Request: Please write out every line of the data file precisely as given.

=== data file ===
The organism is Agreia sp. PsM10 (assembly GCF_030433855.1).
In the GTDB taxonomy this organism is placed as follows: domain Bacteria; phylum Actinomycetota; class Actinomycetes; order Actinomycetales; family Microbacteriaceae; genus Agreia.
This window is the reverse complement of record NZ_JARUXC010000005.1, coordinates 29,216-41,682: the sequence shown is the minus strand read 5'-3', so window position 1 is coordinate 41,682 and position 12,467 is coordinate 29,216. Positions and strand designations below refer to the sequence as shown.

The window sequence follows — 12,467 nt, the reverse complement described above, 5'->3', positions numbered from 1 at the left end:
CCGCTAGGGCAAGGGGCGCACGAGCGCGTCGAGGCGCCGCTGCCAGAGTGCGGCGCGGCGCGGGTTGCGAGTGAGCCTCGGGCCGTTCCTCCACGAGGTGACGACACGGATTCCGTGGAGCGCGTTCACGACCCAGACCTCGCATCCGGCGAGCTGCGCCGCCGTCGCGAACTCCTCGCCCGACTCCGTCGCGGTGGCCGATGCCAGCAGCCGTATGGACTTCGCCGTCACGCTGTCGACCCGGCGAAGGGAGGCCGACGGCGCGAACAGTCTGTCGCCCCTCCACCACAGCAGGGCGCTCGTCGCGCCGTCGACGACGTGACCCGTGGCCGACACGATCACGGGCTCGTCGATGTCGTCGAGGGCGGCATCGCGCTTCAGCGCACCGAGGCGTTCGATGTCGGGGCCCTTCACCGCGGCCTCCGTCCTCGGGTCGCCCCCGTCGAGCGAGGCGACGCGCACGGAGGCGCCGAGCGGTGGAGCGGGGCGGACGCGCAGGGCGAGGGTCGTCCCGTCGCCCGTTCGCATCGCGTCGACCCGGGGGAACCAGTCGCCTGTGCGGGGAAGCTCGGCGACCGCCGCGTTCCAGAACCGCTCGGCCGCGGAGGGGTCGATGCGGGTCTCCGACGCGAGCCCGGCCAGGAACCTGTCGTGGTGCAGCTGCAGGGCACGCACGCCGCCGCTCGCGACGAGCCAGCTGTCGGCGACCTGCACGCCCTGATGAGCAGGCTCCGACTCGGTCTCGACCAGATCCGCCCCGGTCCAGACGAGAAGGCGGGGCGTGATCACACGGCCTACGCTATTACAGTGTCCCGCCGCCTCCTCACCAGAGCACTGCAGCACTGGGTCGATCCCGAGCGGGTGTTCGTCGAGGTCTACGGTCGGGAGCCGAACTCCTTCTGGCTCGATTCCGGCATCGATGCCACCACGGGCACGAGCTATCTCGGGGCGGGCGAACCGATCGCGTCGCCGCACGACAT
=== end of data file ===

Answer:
The organism is Agreia sp. PsM10 (assembly GCF_030433855.1).
In the GTDB taxonomy this organism is placed as follows: domain Bacteria; phylum Actinomycetota; class Actinomycetes; order Actinomycetales; family Microbacteriaceae; genus Agreia.
This window is the reverse complement of record NZ_JARUXC010000005.1, coordinates 29,216-41,682: the sequence shown is the minus strand read 5'-3', so window position 1 is coordinate 41,682 and position 12,467 is coordinate 29,216. Positions and strand designations below refer to the sequence as shown.

The window sequence follows — 12,467 nt, the reverse complement described above, 5'->3', positions numbered from 1 at the left end:
CCGCTAGGGCAAGGGGCGCACGAGCGCGTCGAGGCGCCGCTGCCAGAGTGCGGCGCGGCGCGGGTTGCGAGTGAGCCTCGGGCCGTTCCTCCACGAGGTGACGACACGGATTCCGTGGAGCGCGTTCACGACCCAGACCTCGCATCCGGCGAGCTGCGCCGCCGTCGCGAACTCCTCGCCCGACTCCGTCGCGGTGGCCGATGCCAGCAGCCGTATGGACTTCGCCGTCACGCTGTCGACCCGGCGAAGGGAGGCCGACGGCGCGAACAGTCTGTCGCCCCTCCACCACAGCAGGGCGCTCGTCGCGCCGTCGACGACGTGACCCGTGGCCGACACGATCACGGGCTCGTCGATGTCGTCGAGGGCGGCATCGCGCTTCAGCGCACCGAGGCGTTCGATGTCGGGGCCCTTCACCGCGGCCTCCGTCCTCGGGTCGCCCCCGTCGAGCGAGGCGACGCGCACGGAGGCGCCGAGCGGTGGAGCGGGGCGGACGCGCAGGGCGAGGGTCGTCCCGTCGCCCGTTCGCATCGCGTCGACCCGGGGGAACCAGTCGCCTGTGCGGGGAAGCTCGGCGACCGCCGCGTTCCAGAACCGCTCGGCCGCGGAGGGGTCGATGCGGGTCTCCGACGCGAGCCCGGCCAGGAACCTGTCGTGGTGCAGCTGCAGGGCACGCACGCCGCCGCTCGCGACGAGCCAGCTGTCGGCGACCTGCACGCCCTGATGAGCAGGCTCCGACTCGGTCTCGACCAGATCCGCCCCGGTCCAGACGAGAAGGCGGGGCGTGATCACACGGCCTACGCTATTACAGTGTCCCGCCGCCTCCTCACCAGAGCACTGCAGCACTGGGTCGATCCCGAGCGGGTGTTCGTCGAGGTCTACGGTCGGGAGCCGAACTCCTTCTGGCTCGATTCCGGCATCGATGCCACCACGGGCACGAGCTATCTCGGGGCGGGCGAACCGATCGCGTCGCCGCACGACAT